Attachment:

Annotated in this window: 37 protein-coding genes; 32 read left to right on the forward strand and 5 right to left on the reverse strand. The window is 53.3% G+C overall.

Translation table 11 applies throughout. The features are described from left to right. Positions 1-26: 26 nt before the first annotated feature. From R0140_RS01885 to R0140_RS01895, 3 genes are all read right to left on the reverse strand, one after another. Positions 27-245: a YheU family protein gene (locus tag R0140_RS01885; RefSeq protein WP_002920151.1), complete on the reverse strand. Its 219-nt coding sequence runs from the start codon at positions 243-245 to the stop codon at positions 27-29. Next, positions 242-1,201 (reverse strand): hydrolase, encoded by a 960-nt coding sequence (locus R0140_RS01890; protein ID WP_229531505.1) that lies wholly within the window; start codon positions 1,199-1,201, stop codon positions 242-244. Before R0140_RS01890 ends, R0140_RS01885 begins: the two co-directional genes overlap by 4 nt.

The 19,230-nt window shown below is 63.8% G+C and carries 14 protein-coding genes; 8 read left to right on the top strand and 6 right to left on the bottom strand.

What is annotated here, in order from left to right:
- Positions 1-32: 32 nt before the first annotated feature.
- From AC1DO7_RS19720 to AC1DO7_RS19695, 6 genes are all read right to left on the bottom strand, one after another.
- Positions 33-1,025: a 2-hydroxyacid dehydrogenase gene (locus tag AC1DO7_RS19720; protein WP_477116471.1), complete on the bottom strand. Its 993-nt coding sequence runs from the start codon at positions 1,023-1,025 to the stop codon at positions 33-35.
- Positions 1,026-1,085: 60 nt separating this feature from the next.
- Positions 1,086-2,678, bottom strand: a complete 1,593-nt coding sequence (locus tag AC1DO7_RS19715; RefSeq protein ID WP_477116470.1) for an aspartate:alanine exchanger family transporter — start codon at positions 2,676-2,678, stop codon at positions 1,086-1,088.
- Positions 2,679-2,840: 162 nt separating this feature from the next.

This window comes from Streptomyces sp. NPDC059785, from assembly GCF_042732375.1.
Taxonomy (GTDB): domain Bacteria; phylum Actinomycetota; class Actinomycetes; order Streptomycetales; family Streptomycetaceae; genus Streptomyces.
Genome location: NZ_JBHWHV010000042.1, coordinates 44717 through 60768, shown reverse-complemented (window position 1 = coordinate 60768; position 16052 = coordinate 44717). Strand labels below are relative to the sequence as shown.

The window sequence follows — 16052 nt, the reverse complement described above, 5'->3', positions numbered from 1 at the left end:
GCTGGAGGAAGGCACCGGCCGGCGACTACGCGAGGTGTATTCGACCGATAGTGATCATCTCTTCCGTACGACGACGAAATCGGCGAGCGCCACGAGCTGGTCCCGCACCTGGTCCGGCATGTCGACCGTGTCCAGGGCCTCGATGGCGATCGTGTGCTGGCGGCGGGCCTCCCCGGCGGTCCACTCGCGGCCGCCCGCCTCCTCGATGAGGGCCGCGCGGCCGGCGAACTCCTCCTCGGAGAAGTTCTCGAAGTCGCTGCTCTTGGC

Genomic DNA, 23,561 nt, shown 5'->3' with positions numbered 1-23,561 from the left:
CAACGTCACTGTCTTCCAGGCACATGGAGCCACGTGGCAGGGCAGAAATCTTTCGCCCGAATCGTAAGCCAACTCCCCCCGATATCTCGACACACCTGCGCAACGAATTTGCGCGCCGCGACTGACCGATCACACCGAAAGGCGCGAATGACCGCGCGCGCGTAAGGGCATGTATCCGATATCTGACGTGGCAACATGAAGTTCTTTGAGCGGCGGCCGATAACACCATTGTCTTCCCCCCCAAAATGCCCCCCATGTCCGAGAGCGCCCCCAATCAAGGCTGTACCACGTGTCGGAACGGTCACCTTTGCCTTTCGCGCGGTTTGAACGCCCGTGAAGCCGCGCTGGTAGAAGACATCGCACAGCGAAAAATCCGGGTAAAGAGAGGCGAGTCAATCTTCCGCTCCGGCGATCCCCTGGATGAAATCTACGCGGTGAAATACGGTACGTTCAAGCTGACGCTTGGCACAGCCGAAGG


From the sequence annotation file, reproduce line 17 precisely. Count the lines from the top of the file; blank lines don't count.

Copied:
CAACGTCACTGTCTTCCAGGCACATGGAGCCACGTGGCAGGGCAGAAATCTTTCGCCCGAATCGTAAGCCAACTCCCCCCGATATCTCGACACACCTGCGCAACGAATTTGCGCGCCGCGACTGACCGATCACACCGAAAGGCGCGAATGACCGCGCGCGCGTAAGGGCATGTATCCGATATCTGACGTGGCAACATGAAGTTCTTTGAGCGGCGGCCGATAACACCATTGTCTTCCCCCCCAAAATGCCCCCCATGTCCGAGAGCGCCCCCAATCAAGGCTGTACCACGTGTCGGAACGGTCACCTTTGCCTTTCGCGCGGTTTGAACGCCCGTGAAGCCGCGCTGGTAGAAGACATCGCACAGCGAAAAATCCGGGTAAAGAGAGGCGAGTCAATCTTCCGCTCCGGCGATCCCCTGGATGAAATCTACGCGGTGAAATACGGTACGTTCAAGCTGACGCTTGGCACAGCCGAAGG